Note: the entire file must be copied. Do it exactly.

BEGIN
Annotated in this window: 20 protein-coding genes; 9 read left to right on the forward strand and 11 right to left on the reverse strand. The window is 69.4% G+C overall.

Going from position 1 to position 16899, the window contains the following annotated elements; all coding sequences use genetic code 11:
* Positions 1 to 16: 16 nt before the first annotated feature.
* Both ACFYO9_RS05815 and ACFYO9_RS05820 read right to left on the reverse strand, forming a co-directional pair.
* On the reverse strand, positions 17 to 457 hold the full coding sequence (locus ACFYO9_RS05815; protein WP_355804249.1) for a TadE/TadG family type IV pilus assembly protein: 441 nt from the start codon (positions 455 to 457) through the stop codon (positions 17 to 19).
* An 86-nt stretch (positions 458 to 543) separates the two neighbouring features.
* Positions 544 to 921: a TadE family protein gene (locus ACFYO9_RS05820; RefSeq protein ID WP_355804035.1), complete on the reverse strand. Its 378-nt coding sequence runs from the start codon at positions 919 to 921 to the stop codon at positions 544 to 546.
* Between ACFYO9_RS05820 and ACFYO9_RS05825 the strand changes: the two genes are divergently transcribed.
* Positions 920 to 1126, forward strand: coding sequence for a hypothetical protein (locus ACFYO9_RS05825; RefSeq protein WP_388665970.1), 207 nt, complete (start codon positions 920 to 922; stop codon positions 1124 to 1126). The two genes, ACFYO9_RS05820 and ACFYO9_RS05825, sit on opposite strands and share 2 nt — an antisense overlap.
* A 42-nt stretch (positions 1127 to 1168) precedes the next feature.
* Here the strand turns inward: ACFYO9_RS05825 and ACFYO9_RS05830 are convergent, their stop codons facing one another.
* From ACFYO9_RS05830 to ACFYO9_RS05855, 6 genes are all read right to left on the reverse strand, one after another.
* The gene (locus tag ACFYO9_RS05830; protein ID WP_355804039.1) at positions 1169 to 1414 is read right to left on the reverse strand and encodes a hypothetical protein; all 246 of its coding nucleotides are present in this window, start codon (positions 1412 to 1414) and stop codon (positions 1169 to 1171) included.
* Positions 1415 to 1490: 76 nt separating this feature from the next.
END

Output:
Annotated in this window: 20 protein-coding genes; 9 read left to right on the forward strand and 11 right to left on the reverse strand. The window is 69.4% G+C overall.

Going from position 1 to position 16899, the window contains the following annotated elements; all coding sequences use genetic code 11:
* Positions 1 to 16: 16 nt before the first annotated feature.
* Both ACFYO9_RS05815 and ACFYO9_RS05820 read right to left on the reverse strand, forming a co-directional pair.
* On the reverse strand, positions 17 to 457 hold the full coding sequence (locus ACFYO9_RS05815; protein WP_355804249.1) for a TadE/TadG family type IV pilus assembly protein: 441 nt from the start codon (positions 455 to 457) through the stop codon (positions 17 to 19).
* An 86-nt stretch (positions 458 to 543) separates the two neighbouring features.
* Positions 544 to 921: a TadE family protein gene (locus ACFYO9_RS05820; RefSeq protein ID WP_355804035.1), complete on the reverse strand. Its 378-nt coding sequence runs from the start codon at positions 919 to 921 to the stop codon at positions 544 to 546.
* Between ACFYO9_RS05820 and ACFYO9_RS05825 the strand changes: the two genes are divergently transcribed.
* Positions 920 to 1126, forward strand: coding sequence for a hypothetical protein (locus ACFYO9_RS05825; RefSeq protein WP_388665970.1), 207 nt, complete (start codon positions 920 to 922; stop codon positions 1124 to 1126). The two genes, ACFYO9_RS05820 and ACFYO9_RS05825, sit on opposite strands and share 2 nt — an antisense overlap.
* A 42-nt stretch (positions 1127 to 1168) precedes the next feature.
* Here the strand turns inward: ACFYO9_RS05825 and ACFYO9_RS05830 are convergent, their stop codons facing one another.
* From ACFYO9_RS05830 to ACFYO9_RS05855, 6 genes are all read right to left on the reverse strand, one after another.
* The gene (locus tag ACFYO9_RS05830; protein ID WP_355804039.1) at positions 1169 to 1414 is read right to left on the reverse strand and encodes a hypothetical protein; all 246 of its coding nucleotides are present in this window, start codon (positions 1412 to 1414) and stop codon (positions 1169 to 1171) included.
* Positions 1415 to 1490: 76 nt separating this feature from the next.